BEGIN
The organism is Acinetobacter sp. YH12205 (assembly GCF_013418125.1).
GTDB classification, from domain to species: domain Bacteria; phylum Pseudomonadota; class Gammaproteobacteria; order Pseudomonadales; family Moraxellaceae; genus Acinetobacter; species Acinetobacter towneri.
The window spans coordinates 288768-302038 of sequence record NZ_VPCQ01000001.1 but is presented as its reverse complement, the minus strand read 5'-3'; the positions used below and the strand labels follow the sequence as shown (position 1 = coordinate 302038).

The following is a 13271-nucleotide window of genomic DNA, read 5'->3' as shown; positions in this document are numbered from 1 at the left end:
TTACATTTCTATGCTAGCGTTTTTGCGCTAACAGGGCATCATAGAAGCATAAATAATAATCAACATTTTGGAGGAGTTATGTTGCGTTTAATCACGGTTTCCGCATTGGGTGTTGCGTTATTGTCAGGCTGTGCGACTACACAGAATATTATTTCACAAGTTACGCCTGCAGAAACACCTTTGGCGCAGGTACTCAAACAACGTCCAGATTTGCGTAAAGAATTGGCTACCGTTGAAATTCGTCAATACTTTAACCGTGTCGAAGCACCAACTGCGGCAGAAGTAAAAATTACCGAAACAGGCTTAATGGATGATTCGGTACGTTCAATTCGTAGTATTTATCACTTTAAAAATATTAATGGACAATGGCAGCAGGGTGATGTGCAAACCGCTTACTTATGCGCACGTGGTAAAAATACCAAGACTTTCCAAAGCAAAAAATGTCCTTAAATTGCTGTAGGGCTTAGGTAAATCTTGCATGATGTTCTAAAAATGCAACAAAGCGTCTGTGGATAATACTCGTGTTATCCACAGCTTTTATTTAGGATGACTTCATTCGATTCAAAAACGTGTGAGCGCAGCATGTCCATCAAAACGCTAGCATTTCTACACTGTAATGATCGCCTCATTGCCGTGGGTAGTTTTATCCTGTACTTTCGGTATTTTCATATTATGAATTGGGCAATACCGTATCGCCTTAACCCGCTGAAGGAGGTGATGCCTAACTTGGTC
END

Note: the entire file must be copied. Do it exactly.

The organism is Acinetobacter sp. YH12205 (assembly GCF_013418125.1).
GTDB classification, from domain to species: domain Bacteria; phylum Pseudomonadota; class Gammaproteobacteria; order Pseudomonadales; family Moraxellaceae; genus Acinetobacter; species Acinetobacter towneri.
The window spans coordinates 288768-302038 of sequence record NZ_VPCQ01000001.1 but is presented as its reverse complement, the minus strand read 5'-3'; the positions used below and the strand labels follow the sequence as shown (position 1 = coordinate 302038).

The following is a 13271-nucleotide window of genomic DNA, read 5'->3' as shown; positions in this document are numbered from 1 at the left end:
TTACATTTCTATGCTAGCGTTTTTGCGCTAACAGGGCATCATAGAAGCATAAATAATAATCAACATTTTGGAGGAGTTATGTTGCGTTTAATCACGGTTTCCGCATTGGGTGTTGCGTTATTGTCAGGCTGTGCGACTACACAGAATATTATTTCACAAGTTACGCCTGCAGAAACACCTTTGGCGCAGGTACTCAAACAACGTCCAGATTTGCGTAAAGAATTGGCTACCGTTGAAATTCGTCAATACTTTAACCGTGTCGAAGCACCAACTGCGGCAGAAGTAAAAATTACCGAAACAGGCTTAATGGATGATTCGGTACGTTCAATTCGTAGTATTTATCACTTTAAAAATATTAATGGACAATGGCAGCAGGGTGATGTGCAAACCGCTTACTTATGCGCACGTGGTAAAAATACCAAGACTTTCCAAAGCAAAAAATGTCCTTAAATTGCTGTAGGGCTTAGGTAAATCTTGCATGATGTTCTAAAAATGCAACAAAGCGTCTGTGGATAATACTCGTGTTATCCACAGCTTTTATTTAGGATGACTTCATTCGATTCAAAAACGTGTGAGCGCAGCATGTCCATCAAAACGCTAGCATTTCTACACTGTAATGATCGCCTCATTGCCGTGGGTAGTTTTATCCTGTACTTTCGGTATTTTCATATTATGAATTGGGCAATACCGTATCGCCTTAACCCGCTGAAGGAGGTGATGCCTAACTTGGTC